Chris Mooney

Chris Mooney is a Prospect senior correspondent and, most recently, author of Unscientific America: How Scientific Illiteracy Threatened Our Future (with Sheril Kirshenbaum).

Recent Articles

Treasure Island

What would happen in a political system where there are no votes, but only money to influence decision making? In such a dystopia, one might expect the well-heeled to have power and the poor to be disenfranchised. But now suppose further that even those with money find themselves bitterly divided on the central political issue of the day. Lacking the vote, the rich might wind up battling each other in a never-ending balance of powerlessness. It may sound farfetched. Yet there is such a place: the island of Puerto Rico, a U.S. territory. Puerto Ricans are U.S. citizens. They are subject to federal laws and the draft, but they lack representation in Congress, do not pay federal taxes, and cannot vote for president. What they can do--those who can afford it--is give money to U.S. campaigns. During the current electoral cycle, Puerto Ricans have already given $1.5 million to candidates they can't vote for, including more than $750,000 in donations to Al Gore, Bill Bradley, and George W...

Libertarian Rhapsody

I t's so hard to teach New Yorkers," says columnist John Tierney of The New York Times, lowering his binoculars and shaking his head. "I try twice a week, and it never works." It's morning in Manhattan's Riverside Park, and Tierney and I are standing near 89th Street, spying on dog walkers on the promenade below us and counting how many leash their pets upon leaving the enclosed dog run, as city law requires. We're in the data-collection stage of a mock scientific experiment conducted for Tierney's twice-weekly column "The Big City." Here is the protocol: Step 1: Tierney and I spend 15 minutes tabulating the ratio of unleashed to leashed dogs (3:1). Step 2: Tierney hands out $20 bills to law-abiding dog walkers and, as they gape, provides flyers that read: Big City Civility Award You are hereby awarded the sum of Twenty Dollars ($ 20.00) for engaging in civil behavior in a public place. Thank you for keeping your dog leashed. Tierney's objective is to test the libertarian hypothesis...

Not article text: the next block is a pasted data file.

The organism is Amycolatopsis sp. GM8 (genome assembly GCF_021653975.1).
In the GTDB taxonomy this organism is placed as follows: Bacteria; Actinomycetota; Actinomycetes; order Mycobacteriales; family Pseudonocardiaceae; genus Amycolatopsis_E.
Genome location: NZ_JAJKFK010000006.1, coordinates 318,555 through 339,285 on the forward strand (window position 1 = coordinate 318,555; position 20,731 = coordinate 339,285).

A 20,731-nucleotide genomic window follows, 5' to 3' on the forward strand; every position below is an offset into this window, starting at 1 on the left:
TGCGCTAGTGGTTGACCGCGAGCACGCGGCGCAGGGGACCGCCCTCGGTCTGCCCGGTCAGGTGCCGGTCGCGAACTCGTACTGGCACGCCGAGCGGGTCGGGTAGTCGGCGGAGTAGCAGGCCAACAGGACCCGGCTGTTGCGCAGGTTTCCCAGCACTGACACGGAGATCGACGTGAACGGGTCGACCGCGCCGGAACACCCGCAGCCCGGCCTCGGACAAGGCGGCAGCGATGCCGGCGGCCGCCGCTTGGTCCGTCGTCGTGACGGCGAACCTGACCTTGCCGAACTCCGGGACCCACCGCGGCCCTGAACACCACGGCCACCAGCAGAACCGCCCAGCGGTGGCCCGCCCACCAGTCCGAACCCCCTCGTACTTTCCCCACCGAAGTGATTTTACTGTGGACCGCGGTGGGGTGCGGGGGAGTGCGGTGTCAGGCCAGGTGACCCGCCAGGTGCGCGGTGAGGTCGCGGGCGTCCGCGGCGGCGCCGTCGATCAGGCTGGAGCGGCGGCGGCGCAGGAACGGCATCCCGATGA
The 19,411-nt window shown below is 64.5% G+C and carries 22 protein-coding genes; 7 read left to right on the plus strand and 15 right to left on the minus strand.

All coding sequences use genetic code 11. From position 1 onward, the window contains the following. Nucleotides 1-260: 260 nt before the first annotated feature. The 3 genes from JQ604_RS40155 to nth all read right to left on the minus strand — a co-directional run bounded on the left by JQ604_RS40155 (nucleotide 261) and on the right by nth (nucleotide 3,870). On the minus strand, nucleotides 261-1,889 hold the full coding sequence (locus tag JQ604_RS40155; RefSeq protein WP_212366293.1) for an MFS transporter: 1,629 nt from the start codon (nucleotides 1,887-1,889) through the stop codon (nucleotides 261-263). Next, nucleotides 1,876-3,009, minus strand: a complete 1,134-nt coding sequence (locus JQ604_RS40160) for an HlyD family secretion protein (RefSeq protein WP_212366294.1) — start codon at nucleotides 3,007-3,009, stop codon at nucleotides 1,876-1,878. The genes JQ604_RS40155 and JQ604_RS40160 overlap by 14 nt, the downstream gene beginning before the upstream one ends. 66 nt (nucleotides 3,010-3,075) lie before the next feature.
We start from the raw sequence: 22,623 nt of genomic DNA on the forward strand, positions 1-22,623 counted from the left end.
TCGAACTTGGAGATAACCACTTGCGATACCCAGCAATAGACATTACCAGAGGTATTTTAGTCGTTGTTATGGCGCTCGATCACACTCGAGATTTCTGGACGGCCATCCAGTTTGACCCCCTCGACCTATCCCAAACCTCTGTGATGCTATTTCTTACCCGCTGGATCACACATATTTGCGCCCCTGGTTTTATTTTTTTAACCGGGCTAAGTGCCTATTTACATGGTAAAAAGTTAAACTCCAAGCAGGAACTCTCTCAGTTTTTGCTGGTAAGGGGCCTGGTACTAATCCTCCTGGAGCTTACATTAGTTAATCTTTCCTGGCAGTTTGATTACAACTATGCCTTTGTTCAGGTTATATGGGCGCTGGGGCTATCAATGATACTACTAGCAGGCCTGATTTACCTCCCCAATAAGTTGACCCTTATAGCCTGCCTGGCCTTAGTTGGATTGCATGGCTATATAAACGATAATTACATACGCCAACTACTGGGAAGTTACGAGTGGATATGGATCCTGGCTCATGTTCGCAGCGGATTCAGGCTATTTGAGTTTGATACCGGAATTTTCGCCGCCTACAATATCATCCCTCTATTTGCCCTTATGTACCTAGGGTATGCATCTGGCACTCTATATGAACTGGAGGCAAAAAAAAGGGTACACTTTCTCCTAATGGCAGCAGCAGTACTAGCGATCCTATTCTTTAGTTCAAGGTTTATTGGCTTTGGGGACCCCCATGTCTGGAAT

Senatorial Crockery

Anthrax and the war in Afghanistan notwithstanding, Senate Republicans have elected to play domestic hardball. Recently, they delayed a foreign-aid bill to protest what The Wall Street Journal editorial page called "unprecedented stonewalling" on the president's judicial appointments by the Senate Judiciary Committee chairman, Democrat Patrick Leahy of Vermont. Yet what may be truly without precedent is the numeric sleight of hand used to condemn Leahy. The Wall Street Journal complains that "10 months into this Administration Mr. Leahy has confirmed a mere eight of the 60 judicial nominations Mr. Bush has made." Leahy, however, has only been Judiciary Committee chairman since June 6, when Democrats took full control of the Senate. Extending its calendrical games further, the Journal notes that Bush made 44 of his 60 nominations "by the August recess," suggesting that Leahy has had plenty of time to consider them. But as of October 18, the day the Journal editorialized, Leahy had had...

Bush Interfaces With Brain

Just when you thought Slate 's book, George W. Bushisms , couldn't possibly sell any more copies, the President has done it again. According to the Washington Post , a vacationing Bush was surprised on Tuesday when asked by reporters about the plans of Panos Zavos, a Kentucky scientist, and Severino Antinori, an Italian fertility doctor, to clone a human being. Bush decided to answer on the topic of stem cells instead. Then, he offered this promise: "I'll be making a statement about my views on how life and science should interface when I'm ready." It's fascinating to imagine the hand gestures that might have accompanied this declaration. Personally, I like to picture Bush trying in vain to fit together two invisible, poorly matched Legos. And in the same session, Bush also managed this more minor flub on the Middle East, observing: "Our administration is in contact with the Israelis and the Palestinians on a regular basis. We will continue to do so." As Bush continues to tackle these...

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